Statistical significance essentially means that an observed difference or change is unlikely to have occurred by chance, and hence that it very probably is indicative of some real phenomenon. As you have discovered, this does not necessarily mean that the change or difference is of any importance. Even extremely small changes may be statistically significant if the measurement process is very precise.

Sometimes, this creates the requirement of distinguishing between "differences that are statistically significant, but inconsequential" and "differences that are statistically significant, and are also large enough to have some practical impact." Unfortunately, there does not seem to be a single word or short phrase that is universally understood to have this technical meaning.

In my own field, we say "technically significant" to mean "of practical importance, whether or not it is also statistically significant." However I am aware of other fields that use the same phrase to mean almost the opposite: "statistically significant but unimportant."

So in a technical context, it seems that if there is any risk of confusion it is best to clearly state what you mean instead of trying to form a compact phrase.


I'd stick with 'significant'.

"We need to find results that are significant".

"Enough to make a difference" is exactly what "significant" MEANS. 'Significant enough to make a difference' is tautology.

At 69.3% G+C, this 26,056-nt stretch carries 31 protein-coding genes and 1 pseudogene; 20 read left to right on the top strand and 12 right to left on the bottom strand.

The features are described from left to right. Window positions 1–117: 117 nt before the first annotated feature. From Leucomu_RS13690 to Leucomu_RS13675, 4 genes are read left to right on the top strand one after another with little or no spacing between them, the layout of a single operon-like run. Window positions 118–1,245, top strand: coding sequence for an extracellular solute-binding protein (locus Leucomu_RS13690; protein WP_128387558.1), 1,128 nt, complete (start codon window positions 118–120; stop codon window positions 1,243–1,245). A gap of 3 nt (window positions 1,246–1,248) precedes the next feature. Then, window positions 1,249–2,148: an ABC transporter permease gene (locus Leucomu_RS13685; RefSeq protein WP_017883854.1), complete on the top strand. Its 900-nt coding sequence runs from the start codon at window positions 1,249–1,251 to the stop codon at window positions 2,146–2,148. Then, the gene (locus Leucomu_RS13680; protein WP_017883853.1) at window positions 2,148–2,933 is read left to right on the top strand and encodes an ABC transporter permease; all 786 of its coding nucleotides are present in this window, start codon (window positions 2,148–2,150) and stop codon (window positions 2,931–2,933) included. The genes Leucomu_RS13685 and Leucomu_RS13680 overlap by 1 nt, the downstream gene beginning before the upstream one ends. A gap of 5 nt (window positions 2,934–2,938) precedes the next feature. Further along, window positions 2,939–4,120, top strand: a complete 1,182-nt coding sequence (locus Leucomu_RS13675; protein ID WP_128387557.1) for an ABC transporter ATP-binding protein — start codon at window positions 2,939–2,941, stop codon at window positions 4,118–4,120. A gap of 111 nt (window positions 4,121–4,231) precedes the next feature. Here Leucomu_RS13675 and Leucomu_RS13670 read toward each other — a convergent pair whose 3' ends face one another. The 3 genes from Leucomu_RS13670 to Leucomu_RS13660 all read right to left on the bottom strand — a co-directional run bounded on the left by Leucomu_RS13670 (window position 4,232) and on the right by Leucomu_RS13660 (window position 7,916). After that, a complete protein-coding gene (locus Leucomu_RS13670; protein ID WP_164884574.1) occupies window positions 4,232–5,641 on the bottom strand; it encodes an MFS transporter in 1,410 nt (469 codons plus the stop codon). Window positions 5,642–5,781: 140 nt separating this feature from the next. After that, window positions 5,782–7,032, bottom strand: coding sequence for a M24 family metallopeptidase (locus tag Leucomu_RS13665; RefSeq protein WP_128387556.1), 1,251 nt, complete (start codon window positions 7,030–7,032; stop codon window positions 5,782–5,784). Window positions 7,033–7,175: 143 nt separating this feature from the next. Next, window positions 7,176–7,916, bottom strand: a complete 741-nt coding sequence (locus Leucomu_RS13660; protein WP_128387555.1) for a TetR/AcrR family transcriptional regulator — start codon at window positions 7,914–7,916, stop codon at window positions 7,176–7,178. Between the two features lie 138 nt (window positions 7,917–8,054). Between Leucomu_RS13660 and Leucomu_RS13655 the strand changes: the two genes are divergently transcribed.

I'd avoid 'statistically significant' outside a mathematical context. As people have mentioned, that means something special.


The accepted term in medicine and psychology is "clinically significant", as compared to statistical significance.

In medicine and psychology, clinical significance is the practical importance of a treatment effect—whether it has a real genuine, palpable, noticeable effect on daily life.

Note that this usage is endorsed by the American Psychological Association (APA) per Vacha-Haase et al. (2000). I do not know of any comparable standards in medicine (being a somewhat psychology-affiliated statistician), but these may be findable.

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    Not an antonym. Insulin treatment is clinically significant and statistically significant.
    – Phil Frost
    Commented Jan 2, 2019 at 23:20
  • palpable (results)
    – Mazura
    Commented Jan 2, 2019 at 23:24
  • Yes, this is not at all an antonym to statistical significance, in either psychology or medicine. Statistical significance is necessary but not sufficient for clinical significance. Statistical significance is whether an observed difference is likely to be due to chance; clinical significance is about the size of that difference, the effect size. You cannot have a clinically significant effect size if there is no effect
    – De Novo
    Commented Jan 3, 2019 at 5:25
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    Good points. I changed "antonym" to "compared to". Commented Jan 3, 2019 at 9:02

A simple word that conveys the meaning is to matter. Using your example:

We need to find results that matter.

According to dictionary.com the definition for the verb "to matter" is

to be of importance; signify.

Similary, if something is "no matter",

it is unimportant; it makes no difference.


Salient. In tech it is common to specify salient characteristics when requesting quotes from vendors.

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    This is a good option. It indicates something is worth paying attention to but does not imply extreme importance.
    – barbecue
    Commented Jan 2, 2019 at 17:51
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    You should link to a dictionary definition or other evidence to support your answer, and probably quote the meaning of the word in this usage from that source.
    – V2Blast
    Commented Jan 3, 2019 at 4:42

Notable comes to mind. From the OED: